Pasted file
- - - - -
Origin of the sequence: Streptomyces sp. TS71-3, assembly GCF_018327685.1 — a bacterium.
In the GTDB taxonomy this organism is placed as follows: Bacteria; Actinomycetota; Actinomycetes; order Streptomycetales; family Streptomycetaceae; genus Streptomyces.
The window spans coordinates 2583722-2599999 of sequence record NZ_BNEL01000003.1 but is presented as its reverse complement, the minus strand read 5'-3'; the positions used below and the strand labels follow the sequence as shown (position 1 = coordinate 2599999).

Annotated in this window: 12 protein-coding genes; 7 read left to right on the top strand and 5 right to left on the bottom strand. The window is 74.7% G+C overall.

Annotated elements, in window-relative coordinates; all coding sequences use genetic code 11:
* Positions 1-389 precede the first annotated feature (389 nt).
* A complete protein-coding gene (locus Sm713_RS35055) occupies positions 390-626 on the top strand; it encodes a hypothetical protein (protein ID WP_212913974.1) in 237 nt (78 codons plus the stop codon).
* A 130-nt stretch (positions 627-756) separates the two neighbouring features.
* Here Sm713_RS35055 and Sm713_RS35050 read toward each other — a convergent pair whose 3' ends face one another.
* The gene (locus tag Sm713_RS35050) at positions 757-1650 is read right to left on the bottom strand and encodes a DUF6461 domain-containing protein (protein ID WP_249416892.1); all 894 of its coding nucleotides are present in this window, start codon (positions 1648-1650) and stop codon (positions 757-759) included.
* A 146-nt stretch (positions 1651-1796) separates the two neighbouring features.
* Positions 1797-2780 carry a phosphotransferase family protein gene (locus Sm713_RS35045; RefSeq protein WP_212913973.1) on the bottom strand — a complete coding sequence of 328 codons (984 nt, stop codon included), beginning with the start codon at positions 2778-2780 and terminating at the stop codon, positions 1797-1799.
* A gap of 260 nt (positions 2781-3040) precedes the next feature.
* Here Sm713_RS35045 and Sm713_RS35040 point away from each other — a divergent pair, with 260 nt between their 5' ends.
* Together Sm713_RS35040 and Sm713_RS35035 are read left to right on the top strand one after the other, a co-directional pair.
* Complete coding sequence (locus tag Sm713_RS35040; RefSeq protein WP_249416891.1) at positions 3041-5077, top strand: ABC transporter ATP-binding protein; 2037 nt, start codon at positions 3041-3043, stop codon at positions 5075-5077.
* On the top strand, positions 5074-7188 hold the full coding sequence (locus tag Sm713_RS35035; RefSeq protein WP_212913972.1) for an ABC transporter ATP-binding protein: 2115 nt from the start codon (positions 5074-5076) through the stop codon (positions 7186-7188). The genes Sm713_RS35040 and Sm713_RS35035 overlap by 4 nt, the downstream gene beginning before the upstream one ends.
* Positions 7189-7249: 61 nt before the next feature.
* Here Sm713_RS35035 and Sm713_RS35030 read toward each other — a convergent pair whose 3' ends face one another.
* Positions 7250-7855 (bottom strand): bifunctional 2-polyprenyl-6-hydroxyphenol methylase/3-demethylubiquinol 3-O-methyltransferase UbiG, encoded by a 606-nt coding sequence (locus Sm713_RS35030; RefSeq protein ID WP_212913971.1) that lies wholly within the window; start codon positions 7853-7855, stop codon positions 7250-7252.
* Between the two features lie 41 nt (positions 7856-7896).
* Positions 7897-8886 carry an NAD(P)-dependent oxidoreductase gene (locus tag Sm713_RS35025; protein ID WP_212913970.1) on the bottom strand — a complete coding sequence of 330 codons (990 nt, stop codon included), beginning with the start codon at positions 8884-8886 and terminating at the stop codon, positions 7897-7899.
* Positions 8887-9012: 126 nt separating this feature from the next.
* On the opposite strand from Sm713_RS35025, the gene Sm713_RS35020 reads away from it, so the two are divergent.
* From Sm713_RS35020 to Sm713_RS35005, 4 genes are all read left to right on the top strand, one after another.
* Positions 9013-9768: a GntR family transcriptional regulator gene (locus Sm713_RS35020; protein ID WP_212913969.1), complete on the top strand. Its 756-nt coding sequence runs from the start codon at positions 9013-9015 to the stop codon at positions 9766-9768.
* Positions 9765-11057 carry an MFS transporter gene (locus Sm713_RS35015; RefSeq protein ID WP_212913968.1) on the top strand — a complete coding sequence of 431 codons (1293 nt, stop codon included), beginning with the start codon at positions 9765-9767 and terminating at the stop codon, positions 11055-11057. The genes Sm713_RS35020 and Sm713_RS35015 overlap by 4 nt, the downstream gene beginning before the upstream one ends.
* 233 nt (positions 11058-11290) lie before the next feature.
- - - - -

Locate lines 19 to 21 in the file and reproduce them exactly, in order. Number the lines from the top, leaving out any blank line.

* Here Sm713_RS35035 and Sm713_RS35030 read toward each other — a convergent pair whose 3' ends face one another.
* Positions 7250-7855 (bottom strand): bifunctional 2-polyprenyl-6-hydroxyphenol methylase/3-demethylubiquinol 3-O-methyltransferase UbiG, encoded by a 606-nt coding sequence (locus Sm713_RS35030; RefSeq protein ID WP_212913971.1) that lies wholly within the window; start codon positions 7853-7855, stop codon positions 7250-7252.
* Between the two features lie 41 nt (positions 7856-7896).